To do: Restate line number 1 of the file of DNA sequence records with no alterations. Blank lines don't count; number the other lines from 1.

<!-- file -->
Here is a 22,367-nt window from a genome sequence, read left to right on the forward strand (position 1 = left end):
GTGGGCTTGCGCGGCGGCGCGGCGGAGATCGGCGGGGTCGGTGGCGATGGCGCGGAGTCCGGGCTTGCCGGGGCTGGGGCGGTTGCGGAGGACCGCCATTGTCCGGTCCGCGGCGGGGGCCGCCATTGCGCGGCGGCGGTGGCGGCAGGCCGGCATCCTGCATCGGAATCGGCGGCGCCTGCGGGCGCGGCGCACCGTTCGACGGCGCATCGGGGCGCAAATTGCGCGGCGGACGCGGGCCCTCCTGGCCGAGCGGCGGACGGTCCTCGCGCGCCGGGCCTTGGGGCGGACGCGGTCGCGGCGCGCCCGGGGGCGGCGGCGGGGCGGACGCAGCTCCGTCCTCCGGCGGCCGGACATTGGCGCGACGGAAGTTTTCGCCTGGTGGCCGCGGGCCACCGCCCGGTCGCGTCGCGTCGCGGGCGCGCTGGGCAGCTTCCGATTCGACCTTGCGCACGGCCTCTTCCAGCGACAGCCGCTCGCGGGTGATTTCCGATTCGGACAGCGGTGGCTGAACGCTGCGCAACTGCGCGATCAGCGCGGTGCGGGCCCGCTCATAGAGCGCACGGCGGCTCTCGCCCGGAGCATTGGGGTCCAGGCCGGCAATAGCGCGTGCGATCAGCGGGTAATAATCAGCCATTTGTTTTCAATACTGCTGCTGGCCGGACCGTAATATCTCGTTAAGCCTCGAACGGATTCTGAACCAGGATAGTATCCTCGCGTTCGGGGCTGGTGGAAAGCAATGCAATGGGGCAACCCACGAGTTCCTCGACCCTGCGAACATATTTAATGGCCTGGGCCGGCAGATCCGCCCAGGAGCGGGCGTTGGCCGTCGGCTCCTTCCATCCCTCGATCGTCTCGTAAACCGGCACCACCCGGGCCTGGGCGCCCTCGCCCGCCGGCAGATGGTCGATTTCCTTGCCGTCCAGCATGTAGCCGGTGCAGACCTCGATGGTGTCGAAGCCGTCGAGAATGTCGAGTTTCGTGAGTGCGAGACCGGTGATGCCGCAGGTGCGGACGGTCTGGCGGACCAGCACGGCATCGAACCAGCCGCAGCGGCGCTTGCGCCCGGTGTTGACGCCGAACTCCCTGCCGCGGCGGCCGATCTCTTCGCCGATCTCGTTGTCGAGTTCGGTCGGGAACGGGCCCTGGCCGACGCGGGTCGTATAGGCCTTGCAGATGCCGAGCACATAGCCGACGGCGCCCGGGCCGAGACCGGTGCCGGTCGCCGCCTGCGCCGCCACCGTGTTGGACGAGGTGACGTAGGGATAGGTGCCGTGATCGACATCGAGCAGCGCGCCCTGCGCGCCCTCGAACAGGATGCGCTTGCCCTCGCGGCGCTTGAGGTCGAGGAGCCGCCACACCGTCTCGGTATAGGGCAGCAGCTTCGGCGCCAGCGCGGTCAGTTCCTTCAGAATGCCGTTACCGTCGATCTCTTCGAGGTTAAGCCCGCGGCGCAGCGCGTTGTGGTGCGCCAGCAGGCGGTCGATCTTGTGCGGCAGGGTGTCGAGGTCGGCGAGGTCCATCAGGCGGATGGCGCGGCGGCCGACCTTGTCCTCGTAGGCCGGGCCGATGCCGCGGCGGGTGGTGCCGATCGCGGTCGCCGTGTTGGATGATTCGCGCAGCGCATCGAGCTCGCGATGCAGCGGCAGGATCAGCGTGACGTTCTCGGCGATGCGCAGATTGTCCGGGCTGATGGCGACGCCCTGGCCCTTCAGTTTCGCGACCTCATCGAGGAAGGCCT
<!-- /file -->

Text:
Here is a 22,367-nt window from a genome sequence, read left to right on the forward strand (position 1 = left end):